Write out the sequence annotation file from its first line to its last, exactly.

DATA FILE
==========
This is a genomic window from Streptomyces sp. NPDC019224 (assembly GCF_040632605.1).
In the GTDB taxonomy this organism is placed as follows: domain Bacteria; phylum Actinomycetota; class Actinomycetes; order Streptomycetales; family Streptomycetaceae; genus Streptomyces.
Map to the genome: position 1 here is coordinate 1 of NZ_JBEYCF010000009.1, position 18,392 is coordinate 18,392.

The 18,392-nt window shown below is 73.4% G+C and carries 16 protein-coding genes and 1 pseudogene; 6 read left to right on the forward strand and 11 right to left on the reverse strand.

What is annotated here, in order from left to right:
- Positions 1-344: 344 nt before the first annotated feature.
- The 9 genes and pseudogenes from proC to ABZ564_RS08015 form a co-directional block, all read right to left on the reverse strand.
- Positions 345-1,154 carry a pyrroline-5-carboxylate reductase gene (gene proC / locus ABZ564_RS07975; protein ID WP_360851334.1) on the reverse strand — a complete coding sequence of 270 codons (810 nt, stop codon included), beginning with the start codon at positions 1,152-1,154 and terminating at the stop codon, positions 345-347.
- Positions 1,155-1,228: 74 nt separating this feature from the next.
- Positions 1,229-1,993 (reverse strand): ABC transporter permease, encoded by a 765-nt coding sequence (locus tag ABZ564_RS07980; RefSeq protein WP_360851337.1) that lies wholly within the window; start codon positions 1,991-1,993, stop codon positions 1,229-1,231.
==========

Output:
This is a genomic window from Streptomyces sp. NPDC019224 (assembly GCF_040632605.1).
In the GTDB taxonomy this organism is placed as follows: domain Bacteria; phylum Actinomycetota; class Actinomycetes; order Streptomycetales; family Streptomycetaceae; genus Streptomyces.
Map to the genome: position 1 here is coordinate 1 of NZ_JBEYCF010000009.1, position 18,392 is coordinate 18,392.

The 18,392-nt window shown below is 73.4% G+C and carries 16 protein-coding genes and 1 pseudogene; 6 read left to right on the forward strand and 11 right to left on the reverse strand.

What is annotated here, in order from left to right:
- Positions 1-344: 344 nt before the first annotated feature.
- The 9 genes and pseudogenes from proC to ABZ564_RS08015 form a co-directional block, all read right to left on the reverse strand.
- Positions 345-1,154 carry a pyrroline-5-carboxylate reductase gene (gene proC / locus ABZ564_RS07975; protein ID WP_360851334.1) on the reverse strand — a complete coding sequence of 270 codons (810 nt, stop codon included), beginning with the start codon at positions 1,152-1,154 and terminating at the stop codon, positions 345-347.
- Positions 1,155-1,228: 74 nt separating this feature from the next.
- Positions 1,229-1,993 (reverse strand): ABC transporter permease, encoded by a 765-nt coding sequence (locus tag ABZ564_RS07980; RefSeq protein WP_360851337.1) that lies wholly within the window; start codon positions 1,991-1,993, stop codon positions 1,229-1,231.